2) Diversity is in danger. Some wineries will just go out of business, but others will be gobbled up by avaricious giants. Perhaps more importantly, the same will be true for vineyards, which will start falling under the umbrella of the megacorps, permanently lost to the artisan farmers and winemakers who’ve previously shepherded their grapes. Small, philosophy-based importers will struggle to get their wines recognized in an increasingly price-oriented market, especially because the small, alternative-minded retailers who’ve supported their products will not have an easy time of it. Again, the purveyors of mass-market plonk gobbling up the spoils will benefit. It’s a vicious circle, and it’s hard to say when it will stop.

3) As Jamie notes, this is indeed South Africa’s golden opportunity, but one that might very well slip through their fingers. What they’ve got: a) a very wide range of quality wines…certainly one much more diverse than New Zealand, whose arduous agricultural quarantines and tiny size make for an exceedingly un-diverse vinous output, b) neither an impending agricultural disaster (see Australia) or an oversaturated market of identical-looking and identical-tasting wines (again, see Australia and its ubiquitous “cute animal” labels), and, c) their own form of an economic disaster – a currency that’s absolutely crippled (even against even the dollar) – which could potentially make for some rather spectacular bargains. That is, if they can get their wines to export markets. And then, sell them.

What South Africa most obviously lacks is a coordinated marketing effort. There’s no will (or money) on the part of the government, so the producers will have to do it themselves. That costs a lot of money, especially given the essential task of being physically present in any target market, and the very thing that makes South African wines especially attractive on the world stage – low cost – means lowered profits for the wineries, and thus tight marketing budgets.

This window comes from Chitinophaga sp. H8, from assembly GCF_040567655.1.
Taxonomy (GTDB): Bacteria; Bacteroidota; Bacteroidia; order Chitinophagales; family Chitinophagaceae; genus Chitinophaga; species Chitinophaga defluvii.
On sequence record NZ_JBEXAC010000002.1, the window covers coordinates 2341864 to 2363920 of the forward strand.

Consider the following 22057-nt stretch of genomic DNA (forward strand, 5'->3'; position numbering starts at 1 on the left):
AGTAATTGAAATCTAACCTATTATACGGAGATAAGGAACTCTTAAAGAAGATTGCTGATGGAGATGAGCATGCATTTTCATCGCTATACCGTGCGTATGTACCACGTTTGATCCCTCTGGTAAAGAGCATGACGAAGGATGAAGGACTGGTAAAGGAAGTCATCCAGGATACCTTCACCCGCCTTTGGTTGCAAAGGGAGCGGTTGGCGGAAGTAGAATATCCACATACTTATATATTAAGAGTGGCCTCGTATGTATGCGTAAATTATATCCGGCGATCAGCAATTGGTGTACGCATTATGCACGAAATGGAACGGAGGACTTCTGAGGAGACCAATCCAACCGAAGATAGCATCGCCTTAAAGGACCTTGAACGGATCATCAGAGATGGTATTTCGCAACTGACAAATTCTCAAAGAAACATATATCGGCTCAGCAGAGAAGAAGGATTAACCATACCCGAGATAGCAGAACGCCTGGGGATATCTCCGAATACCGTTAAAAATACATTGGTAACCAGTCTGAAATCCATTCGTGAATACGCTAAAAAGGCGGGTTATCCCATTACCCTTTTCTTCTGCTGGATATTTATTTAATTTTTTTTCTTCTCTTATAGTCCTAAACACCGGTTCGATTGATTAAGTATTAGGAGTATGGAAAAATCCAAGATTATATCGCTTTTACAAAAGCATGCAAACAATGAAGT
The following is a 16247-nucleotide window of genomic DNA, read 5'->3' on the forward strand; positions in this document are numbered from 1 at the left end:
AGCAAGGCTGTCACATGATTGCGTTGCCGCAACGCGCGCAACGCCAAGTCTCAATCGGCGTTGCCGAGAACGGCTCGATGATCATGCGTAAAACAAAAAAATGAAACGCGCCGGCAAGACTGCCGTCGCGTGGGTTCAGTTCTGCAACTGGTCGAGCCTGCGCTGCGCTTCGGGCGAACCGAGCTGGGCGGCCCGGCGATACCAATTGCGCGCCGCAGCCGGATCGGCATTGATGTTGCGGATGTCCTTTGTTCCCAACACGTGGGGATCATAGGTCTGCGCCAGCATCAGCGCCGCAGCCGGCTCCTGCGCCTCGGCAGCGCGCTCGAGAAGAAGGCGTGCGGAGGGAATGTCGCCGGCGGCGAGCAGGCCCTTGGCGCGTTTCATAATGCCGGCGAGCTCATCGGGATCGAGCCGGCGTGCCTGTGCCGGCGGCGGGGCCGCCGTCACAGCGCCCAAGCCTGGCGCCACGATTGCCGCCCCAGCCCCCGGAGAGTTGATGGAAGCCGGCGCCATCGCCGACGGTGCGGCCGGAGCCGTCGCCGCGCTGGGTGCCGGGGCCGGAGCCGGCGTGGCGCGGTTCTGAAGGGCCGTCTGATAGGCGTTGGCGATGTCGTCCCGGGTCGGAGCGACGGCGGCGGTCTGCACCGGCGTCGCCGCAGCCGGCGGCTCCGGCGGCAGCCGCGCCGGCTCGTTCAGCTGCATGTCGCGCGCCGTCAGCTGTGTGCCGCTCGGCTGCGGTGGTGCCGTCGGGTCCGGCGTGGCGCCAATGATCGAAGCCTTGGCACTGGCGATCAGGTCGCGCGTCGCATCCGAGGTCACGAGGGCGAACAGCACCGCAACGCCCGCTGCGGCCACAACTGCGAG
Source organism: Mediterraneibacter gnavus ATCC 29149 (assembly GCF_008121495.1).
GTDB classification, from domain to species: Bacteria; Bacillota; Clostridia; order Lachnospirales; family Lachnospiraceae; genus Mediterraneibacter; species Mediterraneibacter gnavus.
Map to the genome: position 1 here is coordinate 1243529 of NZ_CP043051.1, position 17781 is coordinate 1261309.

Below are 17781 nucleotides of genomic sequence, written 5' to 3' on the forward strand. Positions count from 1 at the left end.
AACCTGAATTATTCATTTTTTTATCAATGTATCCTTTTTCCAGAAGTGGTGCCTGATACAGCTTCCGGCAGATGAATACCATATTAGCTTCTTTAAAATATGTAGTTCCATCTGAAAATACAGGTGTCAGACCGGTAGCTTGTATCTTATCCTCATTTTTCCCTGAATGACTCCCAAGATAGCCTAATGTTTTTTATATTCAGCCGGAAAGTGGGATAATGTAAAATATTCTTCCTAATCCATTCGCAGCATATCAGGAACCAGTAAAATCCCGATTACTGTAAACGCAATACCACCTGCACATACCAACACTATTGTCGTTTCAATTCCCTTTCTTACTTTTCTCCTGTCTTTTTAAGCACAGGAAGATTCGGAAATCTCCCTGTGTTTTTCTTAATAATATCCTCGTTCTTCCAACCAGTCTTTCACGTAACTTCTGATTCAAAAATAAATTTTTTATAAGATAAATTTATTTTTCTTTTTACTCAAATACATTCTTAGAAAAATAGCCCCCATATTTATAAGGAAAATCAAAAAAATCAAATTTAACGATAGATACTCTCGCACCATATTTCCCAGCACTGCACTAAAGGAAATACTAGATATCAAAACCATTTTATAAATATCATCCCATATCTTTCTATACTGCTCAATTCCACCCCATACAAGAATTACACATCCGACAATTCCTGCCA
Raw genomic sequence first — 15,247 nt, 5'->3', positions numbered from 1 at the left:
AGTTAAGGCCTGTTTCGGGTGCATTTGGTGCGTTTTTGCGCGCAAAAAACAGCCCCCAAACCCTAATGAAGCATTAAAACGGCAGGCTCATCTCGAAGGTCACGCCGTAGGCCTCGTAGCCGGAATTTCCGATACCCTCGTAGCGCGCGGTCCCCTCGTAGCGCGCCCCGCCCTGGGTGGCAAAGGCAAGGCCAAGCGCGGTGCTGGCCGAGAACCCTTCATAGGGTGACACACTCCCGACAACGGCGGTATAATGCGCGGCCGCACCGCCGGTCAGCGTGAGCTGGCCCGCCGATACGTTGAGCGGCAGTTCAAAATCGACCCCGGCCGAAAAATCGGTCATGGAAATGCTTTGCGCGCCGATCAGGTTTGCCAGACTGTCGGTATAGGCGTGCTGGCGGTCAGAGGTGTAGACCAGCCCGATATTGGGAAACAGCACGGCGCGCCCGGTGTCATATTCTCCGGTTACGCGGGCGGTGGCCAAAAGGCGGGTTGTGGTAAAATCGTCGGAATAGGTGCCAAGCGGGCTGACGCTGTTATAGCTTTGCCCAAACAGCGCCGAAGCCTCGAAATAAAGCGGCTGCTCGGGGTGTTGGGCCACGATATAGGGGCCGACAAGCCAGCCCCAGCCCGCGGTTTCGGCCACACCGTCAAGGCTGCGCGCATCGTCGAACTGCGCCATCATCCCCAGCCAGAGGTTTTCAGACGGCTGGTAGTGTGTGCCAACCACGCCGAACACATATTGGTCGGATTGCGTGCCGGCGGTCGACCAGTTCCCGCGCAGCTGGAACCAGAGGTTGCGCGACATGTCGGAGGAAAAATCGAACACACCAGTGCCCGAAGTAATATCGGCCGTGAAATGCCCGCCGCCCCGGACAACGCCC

4) There will be no closure on closures. The studies will take many more years, but even the research that we are doing doesn’t answer the most crucial question: how much oxygen does a wine require to age in the way to which we’ve become accustomed? Without knowing that, we can’t know what effect the alternatives to cork will have over the long term. That said, for the vast majority of wine that’s meant for near-term drinking, there’s very little reason to even consider using a bark cork.

5) Whither wine writing? A very good question. As advertiser-supported print publications continue their long-predicted drift into oblivion, the opportunities for aspiring young writers to hone their craft are growing thin on the ground. It’s not that higher-end wine-specialist publications will cease to exist, though some of them will, it’s that Jane Doe isn’t going to be able to step into Jancis Robinson’s shoes without a little preparatory work at the Smalltown Pike & Gazette. But the few such publications left to us aren’t much interested in wine coverage. So, the blogs, then? So far, they’ve been tough to monetize. A few will make it big, a few will struggle through, but most will simply not be able to support a serious self-education in the art and practice of wine writing unless there’s a serious shift in the willingness of advertisers – and maybe even readers – to support high-quality content. I don’t see that happening anytime soon.